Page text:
Hi there and welcome to my weekly robot update.
This is where I do a roundup of what is going on in the robot news around the world so stay tuned.
Hi guys I'm Philip English from robophil.com and welcome to the robot weekly update number 4.
Atlas the Karate Kid Robot
The Google-owned robotics company Boston Dynamics has created a 6 foot 2 inches, 330-pound robot that can mimic the moves of The Karate Kid.
Atlas, the robot, is not quite a full-blown ninja yet in his new video.
But the robot is shown balancing on a cinderblock on one leg and raising his arms slowly in the air, as in the iconic movie scene where Ralph Macchio unleashes the crane kick. While Boston Dynamics built the hardware, a robotics research institute called IHMC programmed the robot’s moves.
When not practicing karate, the Atlas robots are actually designed to provide humanitarian relief in areas that people cannot enter, such as nuclear disaster sites. Boston Dynamics has also created a robotic dog and a wildcat that can run at speeds of 25 miles an hour.
Atlas is a high mobility, humanoid robot designed to negotiate outdoor, rough terrain. Atlas can walk bipedally leaving the upper limbs free to lift, carry, and manipulate the environment. In extremely challenging terrain, Atlas is strong and coordinated enough to climb using hands and feet to pick its way through congested spaces.
Articulated, sensate hands will enable Atlas to use tools for human use. Atlas includes 28 hydraulically-actuated degrees of freedom, two hands, arms, legs, feet and a torso.
An articulated sensor includes stereo cameras and a laser range finder. Atlas is powered from an off-board, electric motor supply via a flexible tether.
Several copies of the Atlas robot were provided. The Government Furnished Equipment for the DARPA Robotics Challenge program. This was delivered in the summer of 2013.
TUG - the hospital robot.
TUG is a smart autonomous mobile robot that has become a common sight in hospitals and delivers materials and supplies. TUG efficiently delivers medications, lab specimens, food, and linens and removes trash and waste. It has a measurable ROI and provides tangible improvements in care.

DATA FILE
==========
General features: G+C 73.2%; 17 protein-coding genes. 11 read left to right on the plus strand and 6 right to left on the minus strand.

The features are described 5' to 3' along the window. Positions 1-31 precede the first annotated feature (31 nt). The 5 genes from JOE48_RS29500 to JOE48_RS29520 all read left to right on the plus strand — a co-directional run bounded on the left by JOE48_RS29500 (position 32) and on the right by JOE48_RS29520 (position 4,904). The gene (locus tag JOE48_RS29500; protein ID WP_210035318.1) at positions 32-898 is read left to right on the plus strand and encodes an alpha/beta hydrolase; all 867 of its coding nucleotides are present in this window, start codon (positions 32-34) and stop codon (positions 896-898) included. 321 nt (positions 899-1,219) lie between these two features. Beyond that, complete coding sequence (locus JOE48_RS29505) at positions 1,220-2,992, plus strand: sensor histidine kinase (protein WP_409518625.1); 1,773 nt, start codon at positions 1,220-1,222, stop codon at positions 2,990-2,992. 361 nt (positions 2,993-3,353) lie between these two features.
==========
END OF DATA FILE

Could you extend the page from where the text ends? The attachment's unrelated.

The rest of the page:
TUG can be used by any department that needs to transport materials to the point of use. A wide variety of carts can be rolled onto its stainless steel lift for delivery. Materials that must be secured can be delivered using integrated drawer or door carts enabled with biometric access and pin-code security.
TUG has many different benefits.
Starting with 24x7 improved productivity.
TUG works around the clock.
It is a substitute for the labor needed to haul and transport goods, materials and clinical supplies within the hospital.
Integrated drawer and door carts provide biometric security plus pin code access to protect and ensure secure delivery of sensitive medications or laboratory specimens.
When clinical staff become distracted to look for missing materials or medications, they make mistakes and patient care suffers. If they are preoccupied with logistics tasks, they are unable to spend that time attending to the needs of the patient.
Enhances the High-Tech Hospital.
The TUG is a highly visible investment as it travels the halls, rides elevators and audibly speaks while performing its tasks. Hospitals using the TUG are serious about improving efficiency. It enhances their reputation as being on the leading edge of medical care.
Google releases a NASA air base for robots, planes and space exploration.
Google has released a NASA air field in San Francisco with three hangars capable of housing robotics research and space-exploration vehicles.
The 60-year, 1.2 billion dollars, 732 million pounds, lease of Moffett Field Naval Air Station on the San Francisco peninsula includes a 200 million dollar commitment to refurbish the hangars and improve the site with a museum and educational facilities.
The 1,000 acre site includes a private golf course, a working airfield, two runways, an operations building and three large hangars, including the historic Hangar One. Google secured the lease through its real estate subsidiary, Planetary Ventures for “research, development, assembly and testing in the areas of space exploration, aviation, rover/robotics and other emerging technologies”.
Google’s founders, Larry Page and Sergey Brin, have expressed interests in both aviation and space exploration before, offering a 20 million dollar prize to any private company that can land a robot on the moon, travel 500m and send back images before the end of 2015.
The company recently acquired several robotics and satellite firms, including Boston Dynamics – the robotics outfit responsible for the military robotic packhorse Big Dog, the running robot Cheetah and the humanoid robot Atlas.
The robotics, satellite and space ventures fall under Google’s “moonshot” X Lab responsible for Google Glass, Project Loon and most recently a venture into health care and medical equipment including a cancer- and heart-attack detecting pill.
That's it guys for the weekly world robot news. I'm your host, Philip English.
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